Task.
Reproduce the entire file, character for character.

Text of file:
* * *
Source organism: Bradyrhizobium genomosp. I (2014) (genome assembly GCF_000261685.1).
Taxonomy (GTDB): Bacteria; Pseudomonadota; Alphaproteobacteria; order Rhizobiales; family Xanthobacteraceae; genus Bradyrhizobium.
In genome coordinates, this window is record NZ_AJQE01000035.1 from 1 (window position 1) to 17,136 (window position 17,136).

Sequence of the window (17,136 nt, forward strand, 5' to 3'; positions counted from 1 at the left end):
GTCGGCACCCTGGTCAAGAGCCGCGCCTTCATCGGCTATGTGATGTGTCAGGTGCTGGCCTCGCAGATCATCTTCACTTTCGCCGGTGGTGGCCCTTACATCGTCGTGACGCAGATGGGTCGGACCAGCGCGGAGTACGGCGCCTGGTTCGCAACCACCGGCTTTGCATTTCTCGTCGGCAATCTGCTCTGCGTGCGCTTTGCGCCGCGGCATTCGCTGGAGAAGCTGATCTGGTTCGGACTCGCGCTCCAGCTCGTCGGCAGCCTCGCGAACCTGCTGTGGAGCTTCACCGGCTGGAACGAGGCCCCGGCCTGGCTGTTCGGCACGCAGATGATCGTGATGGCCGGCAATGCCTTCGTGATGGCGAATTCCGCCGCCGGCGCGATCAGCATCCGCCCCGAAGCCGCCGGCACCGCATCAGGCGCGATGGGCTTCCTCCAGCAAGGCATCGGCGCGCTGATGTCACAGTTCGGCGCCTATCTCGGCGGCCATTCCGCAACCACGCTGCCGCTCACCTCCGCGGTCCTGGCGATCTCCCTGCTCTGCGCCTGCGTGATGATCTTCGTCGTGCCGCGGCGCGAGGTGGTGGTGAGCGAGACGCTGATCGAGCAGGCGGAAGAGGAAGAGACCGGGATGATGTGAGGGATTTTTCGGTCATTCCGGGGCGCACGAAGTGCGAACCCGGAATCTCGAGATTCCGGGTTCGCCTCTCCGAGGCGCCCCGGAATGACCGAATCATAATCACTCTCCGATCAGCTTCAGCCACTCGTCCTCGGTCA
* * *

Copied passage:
Source organism: Bradyrhizobium genomosp. I (2014) (genome assembly GCF_000261685.1).
Taxonomy (GTDB): Bacteria; Pseudomonadota; Alphaproteobacteria; order Rhizobiales; family Xanthobacteraceae; genus Bradyrhizobium.
In genome coordinates, this window is record NZ_AJQE01000035.1 from 1 (window position 1) to 17,136 (window position 17,136).

Sequence of the window (17,136 nt, forward strand, 5' to 3'; positions counted from 1 at the left end):
GTCGGCACCCTGGTCAAGAGCCGCGCCTTCATCGGCTATGTGATGTGTCAGGTGCTGGCCTCGCAGATCATCTTCACTTTCGCCGGTGGTGGCCCTTACATCGTCGTGACGCAGATGGGTCGGACCAGCGCGGAGTACGGCGCCTGGTTCGCAACCACCGGCTTTGCATTTCTCGTCGGCAATCTGCTCTGCGTGCGCTTTGCGCCGCGGCATTCGCTGGAGAAGCTGATCTGGTTCGGACTCGCGCTCCAGCTCGTCGGCAGCCTCGCGAACCTGCTGTGGAGCTTCACCGGCTGGAACGAGGCCCCGGCCTGGCTGTTCGGCACGCAGATGATCGTGATGGCCGGCAATGCCTTCGTGATGGCGAATTCCGCCGCCGGCGCGATCAGCATCCGCCCCGAAGCCGCCGGCACCGCATCAGGCGCGATGGGCTTCCTCCAGCAAGGCATCGGCGCGCTGATGTCACAGTTCGGCGCCTATCTCGGCGGCCATTCCGCAACCACGCTGCCGCTCACCTCCGCGGTCCTGGCGATCTCCCTGCTCTGCGCCTGCGTGATGATCTTCGTCGTGCCGCGGCGCGAGGTGGTGGTGAGCGAGACGCTGATCGAGCAGGCGGAAGAGGAAGAGACCGGGATGATGTGAGGGATTTTTCGGTCATTCCGGGGCGCACGAAGTGCGAACCCGGAATCTCGAGATTCCGGGTTCGCCTCTCCGAGGCGCCCCGGAATGACCGAATCATAATCACTCTCCGATCAGCTTCAGCCACTCGTCCTCGGTCA